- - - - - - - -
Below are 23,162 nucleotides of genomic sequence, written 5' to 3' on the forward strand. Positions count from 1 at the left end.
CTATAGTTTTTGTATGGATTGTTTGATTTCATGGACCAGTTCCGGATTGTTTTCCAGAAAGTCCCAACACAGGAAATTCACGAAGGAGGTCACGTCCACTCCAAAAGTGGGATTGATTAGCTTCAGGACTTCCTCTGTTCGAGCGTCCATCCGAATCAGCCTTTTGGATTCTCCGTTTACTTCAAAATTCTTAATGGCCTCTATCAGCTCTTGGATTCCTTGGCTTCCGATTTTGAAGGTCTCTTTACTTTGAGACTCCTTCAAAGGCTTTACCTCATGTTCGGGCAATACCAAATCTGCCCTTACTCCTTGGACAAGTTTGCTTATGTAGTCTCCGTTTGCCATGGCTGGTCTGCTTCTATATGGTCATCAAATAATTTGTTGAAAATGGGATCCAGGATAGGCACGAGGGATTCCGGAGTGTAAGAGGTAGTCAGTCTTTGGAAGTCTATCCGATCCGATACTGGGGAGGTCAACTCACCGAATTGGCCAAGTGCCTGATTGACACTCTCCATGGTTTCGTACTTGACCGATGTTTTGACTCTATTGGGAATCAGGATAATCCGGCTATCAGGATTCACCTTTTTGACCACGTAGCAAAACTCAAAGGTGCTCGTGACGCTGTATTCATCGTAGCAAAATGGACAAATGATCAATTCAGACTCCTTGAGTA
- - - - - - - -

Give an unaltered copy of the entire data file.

Below are 23,162 nucleotides of genomic sequence, written 5' to 3' on the forward strand. Positions count from 1 at the left end.
CTATAGTTTTTGTATGGATTGTTTGATTTCATGGACCAGTTCCGGATTGTTTTCCAGAAAGTCCCAACACAGGAAATTCACGAAGGAGGTCACGTCCACTCCAAAAGTGGGATTGATTAGCTTCAGGACTTCCTCTGTTCGAGCGTCCATCCGAATCAGCCTTTTGGATTCTCCGTTTACTTCAAAATTCTTAATGGCCTCTATCAGCTCTTGGATTCCTTGGCTTCCGATTTTGAAGGTCTCTTTACTTTGAGACTCCTTCAAAGGCTTTACCTCATGTTCGGGCAATACCAAATCTGCCCTTACTCCTTGGACAAGTTTGCTTATGTAGTCTCCGTTTGCCATGGCTGGTCTGCTTCTATATGGTCATCAAATAATTTGTTGAAAATGGGATCCAGGATAGGCACGAGGGATTCCGGAGTGTAAGAGGTAGTCAGTCTTTGGAAGTCTATCCGATCCGATACTGGGGAGGTCAACTCACCGAATTGGCCAAGTGCCTGATTGACACTCTCCATGGTTTCGTACTTGACCGATGTTTTGACTCTATTGGGAATCAGGATAATCCGGCTATCAGGATTCACCTTTTTGACCACGTAGCAAAACTCAAAGGTGCTCGTGACGCTGTATTCATCGTAGCAAAATGGACAAATGATCAATTCAGACTCCTTGAGTA